When using GNU stat to probe the filesystem, there are a number of format sequences available for the --format/--printf arguments; this one in particular

%f    Raw mode in hex

doesn't make much sense. Comparing with %a, access mode, something might have (you can see this with stat --format '%f %a') a raw mode of 41ed but an access mode of 755, or a raw mode of 81a4 and an access mode of 644.

So what does "raw mode" mean?


There are two parts in deciphering what the "raw mode in hex" means; the first is that it's in hex, but access modes are generally described in octal:

41ed16 = 407758
81a416 = 1006448

If you were to look at /tmp, which typically has the restricted deletion flag ('sticky bit') set:

$ ls -ld /tmp
drwxrwxrwt 17 root root 4096 2012-05-31 13:45 /tmp
$ stat --format '%f %a' /tmp
43ff 1777

and converting:

43ff16 = 417778

The "raw mode in hex" is described in the programmer's manual for the stat function (man 2 stat), noting that they are octal values:

The following flags are defined for the st_mode field:

S_IFMT     0170000   bit mask for the file type bit fields
S_IFSOCK   0140000   socket
S_IFLNK    0120000   symbolic link
S_IFREG    0100000   regular file
S_IFBLK    0060000   block device
S_IFDIR    0040000   directory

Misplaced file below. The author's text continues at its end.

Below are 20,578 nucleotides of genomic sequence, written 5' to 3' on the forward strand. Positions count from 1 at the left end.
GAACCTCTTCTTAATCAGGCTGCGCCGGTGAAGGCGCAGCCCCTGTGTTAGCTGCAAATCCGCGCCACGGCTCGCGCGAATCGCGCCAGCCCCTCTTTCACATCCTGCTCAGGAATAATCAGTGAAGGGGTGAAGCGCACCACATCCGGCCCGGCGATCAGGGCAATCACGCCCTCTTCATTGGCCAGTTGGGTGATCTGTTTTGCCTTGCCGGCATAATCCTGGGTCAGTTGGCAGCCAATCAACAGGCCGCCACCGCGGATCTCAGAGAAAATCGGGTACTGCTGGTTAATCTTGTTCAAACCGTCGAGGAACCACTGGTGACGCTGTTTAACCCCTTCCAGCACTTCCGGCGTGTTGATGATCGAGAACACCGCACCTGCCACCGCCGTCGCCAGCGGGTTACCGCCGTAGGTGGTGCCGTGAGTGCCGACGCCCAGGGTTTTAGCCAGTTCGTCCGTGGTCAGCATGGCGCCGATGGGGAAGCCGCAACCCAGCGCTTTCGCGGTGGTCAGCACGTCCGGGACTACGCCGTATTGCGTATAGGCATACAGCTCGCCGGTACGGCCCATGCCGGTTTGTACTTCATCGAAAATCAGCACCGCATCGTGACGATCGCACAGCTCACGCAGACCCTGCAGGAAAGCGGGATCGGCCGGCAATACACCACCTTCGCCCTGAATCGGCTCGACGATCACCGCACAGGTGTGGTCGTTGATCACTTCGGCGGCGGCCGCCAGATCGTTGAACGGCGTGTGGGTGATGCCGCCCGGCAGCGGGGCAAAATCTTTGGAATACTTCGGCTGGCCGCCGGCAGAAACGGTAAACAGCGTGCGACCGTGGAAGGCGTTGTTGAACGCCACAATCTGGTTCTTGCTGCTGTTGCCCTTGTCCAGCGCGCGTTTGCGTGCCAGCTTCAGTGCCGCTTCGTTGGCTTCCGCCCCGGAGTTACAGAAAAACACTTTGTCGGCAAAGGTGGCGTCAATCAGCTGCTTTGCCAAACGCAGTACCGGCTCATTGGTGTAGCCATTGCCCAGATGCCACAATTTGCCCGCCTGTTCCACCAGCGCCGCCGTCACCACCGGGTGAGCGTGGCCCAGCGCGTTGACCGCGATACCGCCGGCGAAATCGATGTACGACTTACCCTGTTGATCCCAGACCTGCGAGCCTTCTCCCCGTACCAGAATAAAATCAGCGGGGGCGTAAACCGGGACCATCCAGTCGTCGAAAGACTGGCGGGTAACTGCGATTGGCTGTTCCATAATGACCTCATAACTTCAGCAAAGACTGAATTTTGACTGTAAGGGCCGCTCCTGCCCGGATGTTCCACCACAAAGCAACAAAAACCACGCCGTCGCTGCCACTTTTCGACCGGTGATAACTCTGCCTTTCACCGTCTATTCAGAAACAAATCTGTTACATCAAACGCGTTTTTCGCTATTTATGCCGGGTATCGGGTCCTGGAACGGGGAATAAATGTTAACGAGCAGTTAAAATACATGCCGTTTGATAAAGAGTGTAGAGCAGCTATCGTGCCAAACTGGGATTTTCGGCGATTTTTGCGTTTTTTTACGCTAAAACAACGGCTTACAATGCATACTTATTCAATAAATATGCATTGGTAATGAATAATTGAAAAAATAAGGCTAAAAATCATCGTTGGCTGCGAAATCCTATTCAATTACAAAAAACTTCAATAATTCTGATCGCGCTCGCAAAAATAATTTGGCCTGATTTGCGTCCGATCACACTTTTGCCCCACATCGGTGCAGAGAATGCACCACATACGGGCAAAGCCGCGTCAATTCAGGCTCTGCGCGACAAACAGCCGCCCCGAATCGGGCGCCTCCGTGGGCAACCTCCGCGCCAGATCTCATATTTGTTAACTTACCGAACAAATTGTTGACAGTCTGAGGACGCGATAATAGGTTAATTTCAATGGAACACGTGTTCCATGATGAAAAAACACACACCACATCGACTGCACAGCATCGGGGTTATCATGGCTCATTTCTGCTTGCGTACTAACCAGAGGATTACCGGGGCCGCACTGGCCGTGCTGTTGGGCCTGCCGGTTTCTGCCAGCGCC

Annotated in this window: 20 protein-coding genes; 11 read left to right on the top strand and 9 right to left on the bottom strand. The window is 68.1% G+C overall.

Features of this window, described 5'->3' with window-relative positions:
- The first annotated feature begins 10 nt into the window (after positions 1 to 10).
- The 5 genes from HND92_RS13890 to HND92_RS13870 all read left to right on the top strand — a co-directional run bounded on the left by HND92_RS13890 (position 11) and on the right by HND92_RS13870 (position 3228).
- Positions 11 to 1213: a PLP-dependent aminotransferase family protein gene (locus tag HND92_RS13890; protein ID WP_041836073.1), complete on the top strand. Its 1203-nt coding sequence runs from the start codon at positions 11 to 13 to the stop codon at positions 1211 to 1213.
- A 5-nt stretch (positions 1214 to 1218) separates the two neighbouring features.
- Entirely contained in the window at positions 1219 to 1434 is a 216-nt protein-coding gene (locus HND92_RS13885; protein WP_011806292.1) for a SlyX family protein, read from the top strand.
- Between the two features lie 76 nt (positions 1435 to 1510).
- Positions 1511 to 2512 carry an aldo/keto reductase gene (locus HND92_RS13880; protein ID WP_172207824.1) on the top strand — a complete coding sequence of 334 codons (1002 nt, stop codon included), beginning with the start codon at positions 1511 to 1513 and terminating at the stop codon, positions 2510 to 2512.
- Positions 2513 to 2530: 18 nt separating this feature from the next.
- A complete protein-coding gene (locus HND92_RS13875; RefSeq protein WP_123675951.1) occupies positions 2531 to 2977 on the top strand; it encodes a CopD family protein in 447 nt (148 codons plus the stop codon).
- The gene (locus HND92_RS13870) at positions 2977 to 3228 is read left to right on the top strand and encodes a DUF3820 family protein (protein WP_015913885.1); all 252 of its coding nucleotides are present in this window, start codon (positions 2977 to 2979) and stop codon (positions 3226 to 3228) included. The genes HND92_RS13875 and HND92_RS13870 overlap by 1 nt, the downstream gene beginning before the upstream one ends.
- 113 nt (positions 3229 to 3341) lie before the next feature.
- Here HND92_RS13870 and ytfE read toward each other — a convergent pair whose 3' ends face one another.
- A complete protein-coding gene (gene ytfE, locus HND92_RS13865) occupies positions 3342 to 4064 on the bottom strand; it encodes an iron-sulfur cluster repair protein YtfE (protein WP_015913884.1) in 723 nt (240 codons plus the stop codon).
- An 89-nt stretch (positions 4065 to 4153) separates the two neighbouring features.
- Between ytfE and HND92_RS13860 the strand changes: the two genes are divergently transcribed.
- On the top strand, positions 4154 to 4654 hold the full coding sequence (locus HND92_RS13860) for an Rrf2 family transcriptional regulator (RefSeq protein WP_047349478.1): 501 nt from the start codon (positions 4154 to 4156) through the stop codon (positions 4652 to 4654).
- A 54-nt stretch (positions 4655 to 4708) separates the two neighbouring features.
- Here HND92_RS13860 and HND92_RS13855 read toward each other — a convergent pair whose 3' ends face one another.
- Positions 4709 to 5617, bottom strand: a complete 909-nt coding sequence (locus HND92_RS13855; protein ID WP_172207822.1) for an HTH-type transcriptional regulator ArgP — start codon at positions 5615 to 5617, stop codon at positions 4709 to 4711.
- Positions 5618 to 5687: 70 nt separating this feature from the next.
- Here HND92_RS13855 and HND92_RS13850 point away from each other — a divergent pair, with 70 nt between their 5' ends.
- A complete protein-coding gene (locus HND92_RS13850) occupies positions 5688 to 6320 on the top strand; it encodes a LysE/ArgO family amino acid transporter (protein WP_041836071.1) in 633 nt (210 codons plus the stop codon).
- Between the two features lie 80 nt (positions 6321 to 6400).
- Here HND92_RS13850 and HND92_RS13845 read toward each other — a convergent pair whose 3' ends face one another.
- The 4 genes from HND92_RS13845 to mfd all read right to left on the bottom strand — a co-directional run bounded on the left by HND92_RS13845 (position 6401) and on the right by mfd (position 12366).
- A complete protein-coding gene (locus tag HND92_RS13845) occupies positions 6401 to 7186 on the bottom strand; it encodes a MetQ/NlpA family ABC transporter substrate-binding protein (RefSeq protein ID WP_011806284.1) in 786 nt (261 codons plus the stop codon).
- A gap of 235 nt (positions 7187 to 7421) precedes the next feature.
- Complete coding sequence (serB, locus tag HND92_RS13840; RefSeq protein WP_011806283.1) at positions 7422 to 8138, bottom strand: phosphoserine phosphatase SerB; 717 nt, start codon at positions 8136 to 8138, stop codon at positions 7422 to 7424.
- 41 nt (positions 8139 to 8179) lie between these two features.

S_IFCHR    0020000   character device
S_IFIFO    0010000   FIFO
S_ISUID    0004000   set UID bit
S_ISGID    0002000   set-group-ID bit (see below)
S_ISVTX    0001000   sticky bit (see below)
S_IRWXU    00700     mask for file owner permissions
S_IRUSR    00400     owner has read permission
S_IWUSR    00200     owner has write permission
S_IXUSR    00100     owner has execute permission
S_IRWXG    00070     mask for group permissions
S_IRGRP    00040     group has read permission
S_IWGRP    00020     group has write permission
S_IXGRP    00010     group has execute permission
S_IRWXO    00007     mask for permissions for others (not in group)
S_IROTH    00004     others have read permission
S_IWOTH    00002     others have write permission
S_IXOTH    00001     others have execute permission

(Strangely, the online man page is missing this section.)

This is a bit field, and we can see that the last four digits match the access mode; the leading digit (in hex) matches the file type, so a hex mode of 81a4 corresponds to "directory, mode 0644", and a hex mode of 41ed corresponds to "regular file, mode 0775".

  • Excellent answer! I just wanted to note a useful snippet for converting this is: from_raw_mode() { _tmp=$(printf '%d' "0x$1"); printf '%s' $((($_tmp >> 9) & 0x7)) $((($_tmp >> 6) & 0x7)) $((($_tmp >> 3) & 0x7)) $(($_tmp & 0x7)); } particularly handy on limited platforms where stat is the only way to get this mode, and it only offers the raw form. Of course if you need to know a particular capability, then it's better just to test that bit directly if you have the raw mode. – Haravikk Jul 2 '15 at 15:10

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